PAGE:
Rachel O’Connor is Head of Sales with Colourtrend, one of Ireland’s leading decorative paint brands. In this interview, she explains how the company has grown since her grandfather first established General Paints in 1953 in an old Famine workhouse building in Celbridge and how the company has benefited from its engagement with DCU’s Centre for Family Business.
Tell us about your company and how it got started…
The company was founded in 1953 as General Paints when Ronan O’Connor returned from the United States (US) where he had been working for a paint company and decided to set up on his own in an old Famine workhouse building in Celbridge – which is still our company headquarters to this day.
Ronan brought a lot of knowledge back with him in terms of new emulsion technology from the US which led to us becoming the first European company in the 1960s to manufacture water-based paint using a pure acrylic resin.
How has the company evolved since that time and how many generations of the family have been involved?
Initially we focused mainly on industrial coatings but over the years we have gradually moved towards a greater focus on decorative paints. Today, Colourtrend is well known for our colour palettes that are inspired by the Irish landscape and our premium quality products. Our colours have also been used on some of Ireland’s most famous landmarks including the Ha’penny Bridge and The Turner Greenhouse in the Botanic Gardens.
When my father Kevin O’Connor joined the company 33 years ago, it was a much smaller business. He has focussed on professionalising the company and set up our Board of Directors, most of whom are non-family members. Although he himself comes from a technical background, he also brought a much greater focus on marketing to the business.
I am now the third generation of family to work in the company. I am a civil engineer by background and worked in Silicon Valley with a number of technology companies before moving home. I found it hugely beneficial to work away from home before joining the family business.
What are the unique challenges that you face as a family business operating in Ireland today?
As an SME we have less resources than some of our larger competitors, and we need to be selective about which projects we invest in.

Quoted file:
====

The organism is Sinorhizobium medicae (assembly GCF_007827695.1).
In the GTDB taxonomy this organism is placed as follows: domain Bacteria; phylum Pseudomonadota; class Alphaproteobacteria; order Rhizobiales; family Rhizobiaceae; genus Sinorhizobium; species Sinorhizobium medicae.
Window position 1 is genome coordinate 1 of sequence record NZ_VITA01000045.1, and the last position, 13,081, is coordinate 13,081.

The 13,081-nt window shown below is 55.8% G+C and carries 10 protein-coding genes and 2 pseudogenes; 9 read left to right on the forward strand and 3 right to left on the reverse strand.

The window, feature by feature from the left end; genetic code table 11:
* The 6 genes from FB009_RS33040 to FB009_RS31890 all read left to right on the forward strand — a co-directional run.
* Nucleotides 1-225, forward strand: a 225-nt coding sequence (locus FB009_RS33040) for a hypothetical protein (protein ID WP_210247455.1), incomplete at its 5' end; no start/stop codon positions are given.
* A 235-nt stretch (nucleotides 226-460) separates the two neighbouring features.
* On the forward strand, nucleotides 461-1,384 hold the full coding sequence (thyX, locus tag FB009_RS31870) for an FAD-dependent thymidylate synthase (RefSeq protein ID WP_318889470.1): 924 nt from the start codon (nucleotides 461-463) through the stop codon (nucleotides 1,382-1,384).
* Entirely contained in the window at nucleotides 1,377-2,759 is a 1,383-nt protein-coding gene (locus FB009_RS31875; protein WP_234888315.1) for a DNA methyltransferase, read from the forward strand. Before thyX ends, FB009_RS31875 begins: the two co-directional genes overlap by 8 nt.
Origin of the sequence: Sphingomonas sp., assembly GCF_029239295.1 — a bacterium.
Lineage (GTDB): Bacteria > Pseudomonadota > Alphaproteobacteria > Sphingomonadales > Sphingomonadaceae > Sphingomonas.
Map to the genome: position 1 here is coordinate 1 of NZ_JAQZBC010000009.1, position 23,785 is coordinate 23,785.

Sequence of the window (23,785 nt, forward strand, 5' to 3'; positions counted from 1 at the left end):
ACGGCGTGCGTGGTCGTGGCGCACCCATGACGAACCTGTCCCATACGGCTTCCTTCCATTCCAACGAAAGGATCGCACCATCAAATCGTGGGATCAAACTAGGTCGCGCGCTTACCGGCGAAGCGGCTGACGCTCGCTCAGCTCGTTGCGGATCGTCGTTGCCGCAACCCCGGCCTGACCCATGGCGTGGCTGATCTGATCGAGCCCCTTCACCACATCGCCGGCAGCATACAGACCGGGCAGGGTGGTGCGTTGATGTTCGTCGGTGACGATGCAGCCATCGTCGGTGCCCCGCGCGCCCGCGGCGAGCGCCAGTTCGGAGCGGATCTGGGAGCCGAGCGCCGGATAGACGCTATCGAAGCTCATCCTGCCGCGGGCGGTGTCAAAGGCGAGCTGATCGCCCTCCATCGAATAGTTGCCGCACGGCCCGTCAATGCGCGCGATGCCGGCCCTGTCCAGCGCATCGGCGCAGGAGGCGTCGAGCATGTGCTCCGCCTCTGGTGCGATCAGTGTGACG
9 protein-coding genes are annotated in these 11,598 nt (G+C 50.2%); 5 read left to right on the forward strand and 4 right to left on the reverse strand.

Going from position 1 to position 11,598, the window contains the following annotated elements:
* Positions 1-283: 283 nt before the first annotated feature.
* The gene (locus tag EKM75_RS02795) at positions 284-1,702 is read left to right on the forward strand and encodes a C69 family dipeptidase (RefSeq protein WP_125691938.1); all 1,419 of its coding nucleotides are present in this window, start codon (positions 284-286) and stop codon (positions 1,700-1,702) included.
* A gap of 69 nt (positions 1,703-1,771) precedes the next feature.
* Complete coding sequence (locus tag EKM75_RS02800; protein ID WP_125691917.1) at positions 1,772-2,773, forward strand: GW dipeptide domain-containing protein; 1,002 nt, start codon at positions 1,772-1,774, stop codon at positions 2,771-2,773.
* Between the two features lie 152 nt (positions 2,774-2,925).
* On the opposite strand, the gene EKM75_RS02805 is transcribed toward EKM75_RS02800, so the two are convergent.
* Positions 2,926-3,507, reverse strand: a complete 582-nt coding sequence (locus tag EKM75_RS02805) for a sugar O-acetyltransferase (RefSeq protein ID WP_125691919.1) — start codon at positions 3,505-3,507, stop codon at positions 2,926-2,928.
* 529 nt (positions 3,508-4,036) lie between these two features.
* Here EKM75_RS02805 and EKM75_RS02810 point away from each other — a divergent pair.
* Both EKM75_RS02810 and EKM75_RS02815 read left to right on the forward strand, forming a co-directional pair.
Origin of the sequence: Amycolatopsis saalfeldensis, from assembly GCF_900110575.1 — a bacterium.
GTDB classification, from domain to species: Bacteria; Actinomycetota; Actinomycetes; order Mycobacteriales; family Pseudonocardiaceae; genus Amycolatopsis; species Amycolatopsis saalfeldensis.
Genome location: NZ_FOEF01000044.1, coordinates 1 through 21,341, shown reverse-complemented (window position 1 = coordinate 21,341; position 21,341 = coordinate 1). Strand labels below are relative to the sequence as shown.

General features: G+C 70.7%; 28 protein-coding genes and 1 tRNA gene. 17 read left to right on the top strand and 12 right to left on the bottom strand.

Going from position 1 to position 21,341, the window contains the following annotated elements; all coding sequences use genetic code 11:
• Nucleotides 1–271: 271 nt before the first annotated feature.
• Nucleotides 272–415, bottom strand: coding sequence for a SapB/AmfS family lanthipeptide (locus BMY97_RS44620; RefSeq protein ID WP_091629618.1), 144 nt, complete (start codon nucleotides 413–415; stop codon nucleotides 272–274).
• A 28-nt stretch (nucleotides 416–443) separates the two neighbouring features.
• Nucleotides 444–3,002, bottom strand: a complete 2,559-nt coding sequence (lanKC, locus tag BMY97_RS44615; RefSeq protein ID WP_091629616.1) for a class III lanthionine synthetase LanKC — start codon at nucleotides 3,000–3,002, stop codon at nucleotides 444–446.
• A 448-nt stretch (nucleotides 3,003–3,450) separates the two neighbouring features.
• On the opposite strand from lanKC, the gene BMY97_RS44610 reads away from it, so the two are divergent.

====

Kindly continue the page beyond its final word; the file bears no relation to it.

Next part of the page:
A lot of the challenges we face are not unique to family businesses. One of our goals is to diversify to other markets – we have been trying to crack the UK market for years but have found it quite difficult. In Ireland we work with independent retailers who have extra time and expertise for customers but in the UK, the market is dominated by the big chains.
There are also a lot of benefits to working in a family business, in particular I think family values can make it a really nice place to work.
How has DCU’s Centre for Family Business (CFB) helped you to navigate any challenges you face and to prepare your company for the future?
The CFB brings together family businesses across many industries and identifies common themes and needs, such as professionalising the business, bringing in and blending non-family member leaders at Board and Management level, and succession planning. We find there is a lot to learn from other family businesses in how they have addressed these issues.
For Colourtrend, the CFB has helped us with succession planning. As a company, we don’t do it very often and there are no hard and fast rules. In 2017, the Centre brought Paul and Audrey Darley over from W.S Darley and Co in the USA and I really enjoyed their presentation. They are a fourth generation family business and a leading equipment provider to fire and emergency services worldwide. As a bigger and older company, I liked that they had a charter, explicit company values and family councils, things that we do at a more basic level.
In general, I find the speakers at CFB events are very frank and open – they don’t just give the glossy side. It is refreshing to attend the events and to network with a group of peers where people are very open about the challenges that they face, and we all want to see fellow Irish companies succeed.
Eric Clinton, Director of the Centre for Family Business, has also been great to work with, and it’s interesting to hear about the CFB’s research in this area.